26. 26. Cloninger’s Temperament and Character Model (1993) Neurobiological Model Provided with 7 factor model of personality divided in 2 domains • 4 Temperamental dimensions (automatic associative responses to basic emotional stimuli) • 3 Character dimensions (self-aware concepts that influence voluntary intensions and attitudes • Each domain is defined by a mode of learning and underlying neural systems that are involved in that learning Temperament Determinants 1. Novelty Seeking: Excited and exhilarated responses to novel stimuli. Low novelty-seeking implies preference for routine, order, details and social stability. Associated with Dopamine NS
  27. 27. 2. Persistence (Happiness Seeking): Determination and tenacity to achieve a goal, industrious, stable and resolute in the face of frustration or fatigue. Associated with Serotonin and Glutamate NS 3. Harm Avoidance: Intense response (fear, timidity, pessimism) to aversive stimuli, avoiding behaviors that may expose them to punishment or loss. Associated with Serotonin and GABA NS 4. Reward Dependence (Security-Seeking, Social attachment, openness): Responds to rewards of social approval or sympathy. Low reward dependence implies introversion, self- reliance and self-directedness. Associated with Serotonin and nor-epinephrine NS High novelty seeking is in the cluster B (Preiss & Klose 2001)
  28. 28. Character determinants 1. Self directedness- responsibility, purposefulness, self acceptance. It is considered the major determinant for the presence/absence of PD 2. Cooperativeness- empathy, compassion, helpfulness 3. Self transcendence- spirituality, idealism, enlightenment All PDs are found to be low on self directedness and cooperativeness (Cloninger,1998)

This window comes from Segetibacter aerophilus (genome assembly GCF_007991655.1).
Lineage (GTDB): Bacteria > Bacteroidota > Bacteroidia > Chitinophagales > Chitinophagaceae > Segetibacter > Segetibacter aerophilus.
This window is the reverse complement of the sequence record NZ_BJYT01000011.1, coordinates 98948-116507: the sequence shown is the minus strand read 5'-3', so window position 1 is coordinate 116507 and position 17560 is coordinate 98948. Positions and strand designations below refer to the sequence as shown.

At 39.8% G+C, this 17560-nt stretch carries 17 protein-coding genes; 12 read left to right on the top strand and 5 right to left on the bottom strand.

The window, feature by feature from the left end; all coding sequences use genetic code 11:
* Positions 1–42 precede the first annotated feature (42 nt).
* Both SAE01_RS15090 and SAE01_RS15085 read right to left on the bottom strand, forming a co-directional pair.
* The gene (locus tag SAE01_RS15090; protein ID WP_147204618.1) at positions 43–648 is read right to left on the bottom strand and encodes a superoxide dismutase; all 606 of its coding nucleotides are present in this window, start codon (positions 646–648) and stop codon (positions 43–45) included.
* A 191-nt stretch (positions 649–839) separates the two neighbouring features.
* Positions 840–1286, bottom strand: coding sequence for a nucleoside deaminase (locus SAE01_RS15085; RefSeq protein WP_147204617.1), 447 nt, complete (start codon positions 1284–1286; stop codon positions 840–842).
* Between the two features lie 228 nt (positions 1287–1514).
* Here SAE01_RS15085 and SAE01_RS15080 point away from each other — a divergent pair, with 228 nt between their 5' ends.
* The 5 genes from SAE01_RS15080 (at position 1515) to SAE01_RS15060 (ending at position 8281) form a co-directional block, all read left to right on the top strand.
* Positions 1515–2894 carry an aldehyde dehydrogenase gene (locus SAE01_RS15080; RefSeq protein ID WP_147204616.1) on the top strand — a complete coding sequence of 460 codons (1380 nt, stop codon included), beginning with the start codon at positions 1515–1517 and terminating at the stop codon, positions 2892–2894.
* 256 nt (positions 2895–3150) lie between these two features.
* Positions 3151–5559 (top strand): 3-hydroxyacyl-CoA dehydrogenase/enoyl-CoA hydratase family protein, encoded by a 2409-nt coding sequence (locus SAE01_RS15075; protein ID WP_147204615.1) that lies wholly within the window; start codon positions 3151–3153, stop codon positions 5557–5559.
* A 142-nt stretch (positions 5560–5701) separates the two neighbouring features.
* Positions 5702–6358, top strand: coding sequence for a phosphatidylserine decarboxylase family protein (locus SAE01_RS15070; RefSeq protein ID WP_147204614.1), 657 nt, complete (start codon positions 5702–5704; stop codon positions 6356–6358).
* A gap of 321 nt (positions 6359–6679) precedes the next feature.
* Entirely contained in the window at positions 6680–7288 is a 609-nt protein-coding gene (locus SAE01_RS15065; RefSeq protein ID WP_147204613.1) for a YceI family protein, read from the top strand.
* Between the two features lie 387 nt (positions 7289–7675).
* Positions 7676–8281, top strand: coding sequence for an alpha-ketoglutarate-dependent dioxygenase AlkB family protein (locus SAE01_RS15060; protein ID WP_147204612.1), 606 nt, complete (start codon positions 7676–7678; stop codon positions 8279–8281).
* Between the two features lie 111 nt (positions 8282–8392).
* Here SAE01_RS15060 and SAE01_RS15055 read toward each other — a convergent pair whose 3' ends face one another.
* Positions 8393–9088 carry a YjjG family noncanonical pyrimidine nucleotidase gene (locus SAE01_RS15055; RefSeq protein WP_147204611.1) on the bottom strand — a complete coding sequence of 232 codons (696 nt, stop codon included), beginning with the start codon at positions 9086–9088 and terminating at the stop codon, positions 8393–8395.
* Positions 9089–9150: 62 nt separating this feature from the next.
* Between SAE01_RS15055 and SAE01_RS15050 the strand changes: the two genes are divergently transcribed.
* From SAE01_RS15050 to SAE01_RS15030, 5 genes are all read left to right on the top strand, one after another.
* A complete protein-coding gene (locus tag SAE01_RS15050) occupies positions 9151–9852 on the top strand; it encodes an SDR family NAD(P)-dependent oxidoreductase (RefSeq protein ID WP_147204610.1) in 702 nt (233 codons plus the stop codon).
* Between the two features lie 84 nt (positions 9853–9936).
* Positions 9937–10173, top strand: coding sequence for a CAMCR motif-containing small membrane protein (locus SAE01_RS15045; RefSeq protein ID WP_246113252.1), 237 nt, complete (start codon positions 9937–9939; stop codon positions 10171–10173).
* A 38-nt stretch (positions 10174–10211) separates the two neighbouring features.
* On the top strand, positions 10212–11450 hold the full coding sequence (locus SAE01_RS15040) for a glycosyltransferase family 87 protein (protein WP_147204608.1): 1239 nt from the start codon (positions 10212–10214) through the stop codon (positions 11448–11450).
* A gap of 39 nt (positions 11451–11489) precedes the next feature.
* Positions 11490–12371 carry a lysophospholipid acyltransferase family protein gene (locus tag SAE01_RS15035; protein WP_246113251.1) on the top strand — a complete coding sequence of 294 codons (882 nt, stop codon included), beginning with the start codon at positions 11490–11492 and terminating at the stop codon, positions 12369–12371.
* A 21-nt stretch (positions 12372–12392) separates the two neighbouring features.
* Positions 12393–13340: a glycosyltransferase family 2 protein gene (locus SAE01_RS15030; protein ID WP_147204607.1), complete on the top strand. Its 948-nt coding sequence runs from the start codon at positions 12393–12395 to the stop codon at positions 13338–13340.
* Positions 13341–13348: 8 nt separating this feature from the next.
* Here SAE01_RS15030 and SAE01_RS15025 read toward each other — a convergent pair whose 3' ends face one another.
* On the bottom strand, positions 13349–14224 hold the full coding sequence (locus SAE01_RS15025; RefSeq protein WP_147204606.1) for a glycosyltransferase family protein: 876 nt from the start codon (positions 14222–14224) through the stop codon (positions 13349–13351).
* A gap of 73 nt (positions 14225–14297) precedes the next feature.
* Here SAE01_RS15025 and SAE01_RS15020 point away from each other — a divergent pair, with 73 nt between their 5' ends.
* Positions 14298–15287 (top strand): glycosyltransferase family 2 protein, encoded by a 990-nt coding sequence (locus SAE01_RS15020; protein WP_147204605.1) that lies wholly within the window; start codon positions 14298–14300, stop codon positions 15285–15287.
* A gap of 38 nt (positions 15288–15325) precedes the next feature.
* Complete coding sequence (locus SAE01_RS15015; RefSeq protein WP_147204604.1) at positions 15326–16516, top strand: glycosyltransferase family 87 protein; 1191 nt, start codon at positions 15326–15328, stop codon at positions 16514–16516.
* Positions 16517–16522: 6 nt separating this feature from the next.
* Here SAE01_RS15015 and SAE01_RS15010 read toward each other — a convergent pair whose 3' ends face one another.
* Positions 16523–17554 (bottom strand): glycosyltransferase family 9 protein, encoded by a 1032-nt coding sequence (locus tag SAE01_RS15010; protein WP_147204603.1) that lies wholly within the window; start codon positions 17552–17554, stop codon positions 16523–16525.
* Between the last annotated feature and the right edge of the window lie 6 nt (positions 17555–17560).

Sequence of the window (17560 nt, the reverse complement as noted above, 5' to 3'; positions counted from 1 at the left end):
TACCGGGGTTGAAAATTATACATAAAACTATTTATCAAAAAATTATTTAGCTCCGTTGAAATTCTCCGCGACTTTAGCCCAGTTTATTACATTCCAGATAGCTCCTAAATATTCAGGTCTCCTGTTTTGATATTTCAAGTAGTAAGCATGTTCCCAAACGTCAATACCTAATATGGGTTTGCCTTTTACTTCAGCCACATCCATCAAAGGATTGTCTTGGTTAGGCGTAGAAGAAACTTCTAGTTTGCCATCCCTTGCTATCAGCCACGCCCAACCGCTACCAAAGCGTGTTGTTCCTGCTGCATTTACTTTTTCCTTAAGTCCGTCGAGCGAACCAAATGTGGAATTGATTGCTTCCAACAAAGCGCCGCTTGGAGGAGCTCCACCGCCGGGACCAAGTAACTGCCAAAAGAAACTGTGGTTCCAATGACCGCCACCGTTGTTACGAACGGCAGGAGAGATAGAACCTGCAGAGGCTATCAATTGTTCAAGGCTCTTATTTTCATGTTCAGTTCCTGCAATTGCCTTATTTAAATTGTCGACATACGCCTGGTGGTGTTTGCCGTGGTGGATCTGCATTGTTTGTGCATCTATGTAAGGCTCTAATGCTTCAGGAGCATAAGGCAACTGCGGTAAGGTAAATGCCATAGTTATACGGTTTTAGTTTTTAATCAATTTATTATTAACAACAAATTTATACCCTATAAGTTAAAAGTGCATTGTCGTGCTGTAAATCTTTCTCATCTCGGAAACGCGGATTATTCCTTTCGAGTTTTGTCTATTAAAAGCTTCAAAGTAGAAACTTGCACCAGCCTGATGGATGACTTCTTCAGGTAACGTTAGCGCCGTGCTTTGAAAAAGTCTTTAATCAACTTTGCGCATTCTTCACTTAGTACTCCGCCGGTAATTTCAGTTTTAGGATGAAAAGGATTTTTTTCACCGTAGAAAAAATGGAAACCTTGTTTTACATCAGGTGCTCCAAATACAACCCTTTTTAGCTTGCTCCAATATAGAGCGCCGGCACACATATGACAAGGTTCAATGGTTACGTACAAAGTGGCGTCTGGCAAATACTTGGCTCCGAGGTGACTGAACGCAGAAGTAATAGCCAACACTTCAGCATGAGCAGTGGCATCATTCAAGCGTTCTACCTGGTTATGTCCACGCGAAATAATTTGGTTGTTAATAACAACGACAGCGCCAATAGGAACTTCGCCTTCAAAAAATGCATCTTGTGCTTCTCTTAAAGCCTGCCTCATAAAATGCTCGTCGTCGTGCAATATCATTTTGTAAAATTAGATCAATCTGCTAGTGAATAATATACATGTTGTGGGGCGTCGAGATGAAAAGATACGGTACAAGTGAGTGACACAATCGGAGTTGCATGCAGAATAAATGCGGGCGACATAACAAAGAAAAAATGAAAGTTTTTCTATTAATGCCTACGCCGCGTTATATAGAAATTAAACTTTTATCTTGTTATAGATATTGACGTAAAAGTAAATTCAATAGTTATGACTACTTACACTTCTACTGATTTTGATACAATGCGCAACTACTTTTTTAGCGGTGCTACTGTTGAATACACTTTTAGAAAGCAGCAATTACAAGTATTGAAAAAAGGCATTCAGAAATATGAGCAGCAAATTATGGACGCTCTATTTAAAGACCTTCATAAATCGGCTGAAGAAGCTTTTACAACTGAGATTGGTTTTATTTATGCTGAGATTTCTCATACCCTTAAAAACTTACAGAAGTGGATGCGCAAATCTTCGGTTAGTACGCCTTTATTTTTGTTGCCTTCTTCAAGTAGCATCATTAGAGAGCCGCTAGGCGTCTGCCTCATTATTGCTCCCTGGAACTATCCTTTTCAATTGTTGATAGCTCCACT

29. 29. Stress Diathesis Model (Monroe & Simons,1991) • Non-reductionist and interactional theory • Genes shape individual variability in temperament and traits (diathesis) • Traits become maladaptive only under certain environmental conditions (stress) • Interaction between the two is bidirectional
  30. 30. Sociobiological Model • Psychopaths have a genotype that results in an “inborn temperament or personality, coupled with a particular pattern of autonomic hyper arousal that, together, design the child to be selectively unresponsive to the cues necessary for normal socialization and moral development” ( Mealey;1995).
  31. 31. Fearlessness Model • Lykken (1957) has argued that psychopaths are relatively fearless, a condition that makes it difficult for them to “learn to avoid antisocial behaviors and to inhibit forbidden impulses, through punishment and the conditioned fear it leaves behind”. • A consistent finding was that psychopaths showed relatively small increases in palmar skin conductance in anticipation of an unpleasant or painful event, a finding that implies they experienced relatively little anticipatory fear and that helps to explain their difficulty in learning to avoid punishment.
  32. 32. Other studies.. • Narcissism is increasingly recognised as a heterogeneous construct, with two dimensions of narcissistic dysfunction commonly accepted, Grandiose Narcissism and Vulnerable Narcissism. • Two distinct dimensions of Narcissism are increasingly accepted (Cain, Pincus, & Ansell, 2008; Wink, 1991). Grandiose Narcissism is characterised by overt grandiosity and exhibitionism. Individuals with this grandiose expression of Narcissism openly display a sense of entitlement and are preoccupied with a need for admiring attention from others. Vulnerable Narcissism is a more covert dimension of Narcissism associated with hypersensitivity to criticism and a tendency to withdraw from social interactions.